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Menus, Pages, Templates and Modules

2008 October 31

{slide=Core Concept: What Makes a Page in Joomla?}In database-driven websites like those created with Joonla, pages are generated "on the fly." The URLs Joomla generates do not refer to files on the webserver. They are actually commands that are interpreted as database queries asking for X content from component Y (and its own taxonomies) under menu item A.

There are no web pages in the form of static HTML files that sit on the webserver, except when you have Joomla's cache feature turned on, and even they are not truly static.How does Joomla know what to send to browsers then? It's rather simple, but it can quickly become very complex:

Menu items determine page identities.

Since menus are the navigational and organizational backbone of any website, Joomla identifies every menu item as having a corresponding page or pages and lets you assign modules (and templates) to those pages. You can create pages that have no tie to any menu, but you will not be able to assign any modules to them except for modules that are assigned to all pages. One way to work around this is to assign pages to a hidden menu who module position is non-existent or never actually visible.

Here is an example of how page generation works.This page you are looking at now is currently generated with the following URL:


If you have SEF turned on, this is the "real" URL behind the simplified, more readable SEF URL. This URL will always generate this page as long as the items it references exist in Joomla.

Here how the URL is "read" by Joomla. Index.php is the base page display file--it's an actual file with program code that manages page creation. What follows next (after the question mark) instructs index.php to run the core content component in Joomla, instructing it to display the article with the ID number of 60. It also notes the alias ("templates-and-modules") for this article, its article category ID and the category's alias ("documentation"), which is helpful for SEF URL functionality.Finally our page URL conveys the itemid, which refers to a menu item. Since there is no direct link to this page from a menu item currently, the item ID for this page is associated with the nearest menu item ID, which is the "Documentation" link under "Staff Guidebook" under "My Account." Consequently the settings for any of those menu items can affect the display and behavior for this page, as they are hierarchically linked, and many settings in a hierarchy within Joomla cascade down unless overridden at a lower level.{/slide}{slide=Template Basics}Templates are installed like other extensions. Any number of templates can be installed. One and only one template must be the default template. The default template is used to determine how pages are rendered unless additional templates are assigned to specific pages.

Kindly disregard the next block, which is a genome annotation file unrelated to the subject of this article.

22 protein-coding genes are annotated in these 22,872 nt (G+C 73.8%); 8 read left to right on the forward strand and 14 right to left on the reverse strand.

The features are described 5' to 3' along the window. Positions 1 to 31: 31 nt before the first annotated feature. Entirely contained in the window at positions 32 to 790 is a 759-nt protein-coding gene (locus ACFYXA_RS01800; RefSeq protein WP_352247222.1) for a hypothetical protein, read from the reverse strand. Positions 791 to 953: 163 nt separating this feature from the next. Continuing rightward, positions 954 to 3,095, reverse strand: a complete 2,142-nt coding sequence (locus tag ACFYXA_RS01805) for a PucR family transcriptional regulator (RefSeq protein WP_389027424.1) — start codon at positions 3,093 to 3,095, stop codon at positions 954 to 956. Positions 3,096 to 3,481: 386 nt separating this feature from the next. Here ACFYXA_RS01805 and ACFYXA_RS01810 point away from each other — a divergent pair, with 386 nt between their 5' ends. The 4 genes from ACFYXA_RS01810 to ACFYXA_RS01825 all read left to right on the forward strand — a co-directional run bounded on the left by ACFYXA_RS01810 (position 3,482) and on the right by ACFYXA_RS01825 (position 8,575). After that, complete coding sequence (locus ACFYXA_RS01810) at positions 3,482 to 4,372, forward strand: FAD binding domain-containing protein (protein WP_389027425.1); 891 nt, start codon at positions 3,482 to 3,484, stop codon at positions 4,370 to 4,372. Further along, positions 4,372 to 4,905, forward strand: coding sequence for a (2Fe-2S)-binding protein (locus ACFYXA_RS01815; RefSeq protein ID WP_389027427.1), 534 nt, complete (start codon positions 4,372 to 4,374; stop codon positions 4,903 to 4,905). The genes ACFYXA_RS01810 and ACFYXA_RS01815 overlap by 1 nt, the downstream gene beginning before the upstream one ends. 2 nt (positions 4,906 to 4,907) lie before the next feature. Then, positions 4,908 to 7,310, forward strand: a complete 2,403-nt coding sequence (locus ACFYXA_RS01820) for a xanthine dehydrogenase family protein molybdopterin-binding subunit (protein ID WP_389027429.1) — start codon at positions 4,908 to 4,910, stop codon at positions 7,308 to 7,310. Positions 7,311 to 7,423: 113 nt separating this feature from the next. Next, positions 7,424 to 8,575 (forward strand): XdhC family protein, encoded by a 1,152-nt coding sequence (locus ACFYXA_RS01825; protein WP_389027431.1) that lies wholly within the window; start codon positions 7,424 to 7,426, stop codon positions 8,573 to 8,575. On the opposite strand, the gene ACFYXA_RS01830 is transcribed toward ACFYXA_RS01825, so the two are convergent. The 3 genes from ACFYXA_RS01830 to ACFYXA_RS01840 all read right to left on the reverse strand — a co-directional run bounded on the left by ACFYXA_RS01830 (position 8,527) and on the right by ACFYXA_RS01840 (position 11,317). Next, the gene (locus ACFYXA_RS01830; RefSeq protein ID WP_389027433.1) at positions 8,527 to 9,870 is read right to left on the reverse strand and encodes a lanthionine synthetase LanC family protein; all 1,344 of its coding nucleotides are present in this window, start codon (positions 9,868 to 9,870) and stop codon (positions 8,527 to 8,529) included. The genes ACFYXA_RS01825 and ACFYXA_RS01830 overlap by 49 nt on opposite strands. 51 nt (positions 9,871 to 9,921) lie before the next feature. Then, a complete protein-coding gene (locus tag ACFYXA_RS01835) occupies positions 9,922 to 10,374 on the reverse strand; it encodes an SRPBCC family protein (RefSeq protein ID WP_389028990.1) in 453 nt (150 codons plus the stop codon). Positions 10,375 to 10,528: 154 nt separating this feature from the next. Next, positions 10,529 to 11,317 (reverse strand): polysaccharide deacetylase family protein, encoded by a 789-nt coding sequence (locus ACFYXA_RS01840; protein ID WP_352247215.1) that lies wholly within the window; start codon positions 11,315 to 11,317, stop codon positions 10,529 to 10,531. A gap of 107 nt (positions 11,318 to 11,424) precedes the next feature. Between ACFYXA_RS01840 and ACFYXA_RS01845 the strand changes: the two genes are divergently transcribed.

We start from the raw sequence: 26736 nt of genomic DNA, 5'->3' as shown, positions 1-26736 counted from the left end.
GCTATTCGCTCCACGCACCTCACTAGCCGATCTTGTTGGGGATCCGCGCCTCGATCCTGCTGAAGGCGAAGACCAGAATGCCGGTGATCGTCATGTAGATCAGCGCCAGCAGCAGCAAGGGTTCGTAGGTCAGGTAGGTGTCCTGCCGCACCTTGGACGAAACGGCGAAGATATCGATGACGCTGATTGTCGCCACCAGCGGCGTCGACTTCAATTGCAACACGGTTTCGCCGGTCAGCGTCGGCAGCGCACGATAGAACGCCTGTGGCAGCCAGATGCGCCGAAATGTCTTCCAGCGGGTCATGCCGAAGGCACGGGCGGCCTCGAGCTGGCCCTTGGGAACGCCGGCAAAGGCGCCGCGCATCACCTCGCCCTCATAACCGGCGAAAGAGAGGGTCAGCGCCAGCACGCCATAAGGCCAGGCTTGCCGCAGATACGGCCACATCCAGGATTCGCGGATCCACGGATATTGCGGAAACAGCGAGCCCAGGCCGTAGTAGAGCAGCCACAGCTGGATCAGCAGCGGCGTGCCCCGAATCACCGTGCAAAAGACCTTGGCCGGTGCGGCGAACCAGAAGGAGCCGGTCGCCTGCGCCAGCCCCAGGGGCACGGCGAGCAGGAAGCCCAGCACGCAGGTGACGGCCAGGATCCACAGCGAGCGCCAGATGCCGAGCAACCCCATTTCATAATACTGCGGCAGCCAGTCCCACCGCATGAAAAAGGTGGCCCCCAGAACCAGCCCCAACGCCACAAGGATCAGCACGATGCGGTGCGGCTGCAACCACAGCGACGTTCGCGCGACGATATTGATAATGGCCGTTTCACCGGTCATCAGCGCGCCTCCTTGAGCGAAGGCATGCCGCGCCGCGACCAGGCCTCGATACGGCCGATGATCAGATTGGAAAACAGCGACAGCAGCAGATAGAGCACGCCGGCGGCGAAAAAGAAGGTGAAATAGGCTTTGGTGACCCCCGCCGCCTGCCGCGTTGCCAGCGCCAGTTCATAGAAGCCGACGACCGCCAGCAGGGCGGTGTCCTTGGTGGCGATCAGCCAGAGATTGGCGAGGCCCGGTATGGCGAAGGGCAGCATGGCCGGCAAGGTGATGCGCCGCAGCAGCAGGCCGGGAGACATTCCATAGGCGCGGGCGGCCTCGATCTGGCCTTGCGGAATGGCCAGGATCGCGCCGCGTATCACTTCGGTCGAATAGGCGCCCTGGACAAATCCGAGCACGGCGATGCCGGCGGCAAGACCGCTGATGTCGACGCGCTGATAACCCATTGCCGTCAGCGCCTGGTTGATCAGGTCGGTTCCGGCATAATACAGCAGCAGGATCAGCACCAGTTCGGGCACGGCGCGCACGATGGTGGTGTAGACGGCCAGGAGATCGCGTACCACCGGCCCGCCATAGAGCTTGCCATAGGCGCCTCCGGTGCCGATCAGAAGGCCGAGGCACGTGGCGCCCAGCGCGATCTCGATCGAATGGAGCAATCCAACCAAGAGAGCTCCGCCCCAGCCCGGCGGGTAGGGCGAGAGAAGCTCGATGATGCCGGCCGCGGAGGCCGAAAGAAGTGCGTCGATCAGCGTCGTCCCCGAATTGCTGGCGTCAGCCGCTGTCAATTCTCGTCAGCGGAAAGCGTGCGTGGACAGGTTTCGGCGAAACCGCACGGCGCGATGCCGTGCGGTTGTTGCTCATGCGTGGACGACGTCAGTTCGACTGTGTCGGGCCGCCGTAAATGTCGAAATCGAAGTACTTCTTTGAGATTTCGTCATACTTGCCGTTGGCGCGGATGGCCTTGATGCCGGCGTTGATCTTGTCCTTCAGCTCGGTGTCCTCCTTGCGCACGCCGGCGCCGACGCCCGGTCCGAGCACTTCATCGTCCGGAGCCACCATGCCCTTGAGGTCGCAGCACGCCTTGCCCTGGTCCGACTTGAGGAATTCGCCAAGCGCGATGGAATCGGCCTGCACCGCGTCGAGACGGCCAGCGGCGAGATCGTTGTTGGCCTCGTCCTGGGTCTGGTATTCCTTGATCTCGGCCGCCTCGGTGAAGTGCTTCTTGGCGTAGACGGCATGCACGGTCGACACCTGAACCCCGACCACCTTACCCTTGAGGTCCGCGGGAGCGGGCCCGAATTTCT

Templates consist of a master index file composed of PHP rendered X/HTML, any number of stylesheets, associated graphics, possibly template overrides that provide sub-templating for core and third-party components, modules, and plugins. Certain JavaScript libraries and custom code (e.g. built-in menus) may be included in some templates. The master index file and stylesheets can be edited from the Joomla backend. There are often settings as well for governing options coded into a template, such as a choice of menus, the width of the template, color schemes, etc.{/slide}{slide=Making Modules Appear Where You Want Them}Installed modules are assigned to module positions in the Module Manager and given an access level, just like menu items, articles, and plugins. If there are more than one module in the same position, they will appear in the order determined in the Module Manager.